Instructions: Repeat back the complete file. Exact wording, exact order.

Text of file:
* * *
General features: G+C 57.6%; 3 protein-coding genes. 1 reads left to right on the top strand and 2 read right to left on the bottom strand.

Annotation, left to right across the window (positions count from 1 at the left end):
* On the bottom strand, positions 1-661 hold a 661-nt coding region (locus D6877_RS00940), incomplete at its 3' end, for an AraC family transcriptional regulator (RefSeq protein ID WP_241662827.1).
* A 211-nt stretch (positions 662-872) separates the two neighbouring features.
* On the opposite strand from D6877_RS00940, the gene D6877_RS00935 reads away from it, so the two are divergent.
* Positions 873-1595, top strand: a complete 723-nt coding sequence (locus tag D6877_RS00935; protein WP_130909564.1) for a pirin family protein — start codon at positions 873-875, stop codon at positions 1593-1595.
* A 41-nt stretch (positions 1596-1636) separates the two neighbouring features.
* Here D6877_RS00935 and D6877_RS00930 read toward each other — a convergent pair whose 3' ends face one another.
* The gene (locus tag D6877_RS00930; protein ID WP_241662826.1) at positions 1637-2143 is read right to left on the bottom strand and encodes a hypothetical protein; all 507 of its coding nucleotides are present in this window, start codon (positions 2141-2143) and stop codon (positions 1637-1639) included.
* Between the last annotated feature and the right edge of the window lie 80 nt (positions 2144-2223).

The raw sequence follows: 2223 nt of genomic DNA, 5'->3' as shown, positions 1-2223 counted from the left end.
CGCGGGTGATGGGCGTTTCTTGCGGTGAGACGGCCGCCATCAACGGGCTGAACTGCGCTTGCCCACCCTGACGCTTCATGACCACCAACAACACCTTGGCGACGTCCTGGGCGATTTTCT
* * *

General features: G+C 57.6%; 3 protein-coding genes. 1 reads left to right on the top strand and 2 read right to left on the bottom strand.

Annotation, left to right across the window (positions count from 1 at the left end):
* On the bottom strand, positions 1-661 hold a 661-nt coding region (locus D6877_RS00940), incomplete at its 3' end, for an AraC family transcriptional regulator (RefSeq protein ID WP_241662827.1).
* A 211-nt stretch (positions 662-872) separates the two neighbouring features.
* On the opposite strand from D6877_RS00940, the gene D6877_RS00935 reads away from it, so the two are divergent.
* Positions 873-1595, top strand: a complete 723-nt coding sequence (locus tag D6877_RS00935; protein WP_130909564.1) for a pirin family protein — start codon at positions 873-875, stop codon at positions 1593-1595.
* A 41-nt stretch (positions 1596-1636) separates the two neighbouring features.
* Here D6877_RS00935 and D6877_RS00930 read toward each other — a convergent pair whose 3' ends face one another.
* The gene (locus tag D6877_RS00930; protein ID WP_241662826.1) at positions 1637-2143 is read right to left on the bottom strand and encodes a hypothetical protein; all 507 of its coding nucleotides are present in this window, start codon (positions 2141-2143) and stop codon (positions 1637-1639) included.
* Between the last annotated feature and the right edge of the window lie 80 nt (positions 2144-2223).

The raw sequence follows: 2223 nt of genomic DNA, 5'->3' as shown, positions 1-2223 counted from the left end.
CGCGGGTGATGGGCGTTTCTTGCGGTGAGACGGCCGCCATCAACGGGCTGAACTGCGCTTGCCCACCCTGACGCTTCATGACCACCAACAACACCTTGGCGACGTCCTGGGCGATTTTCT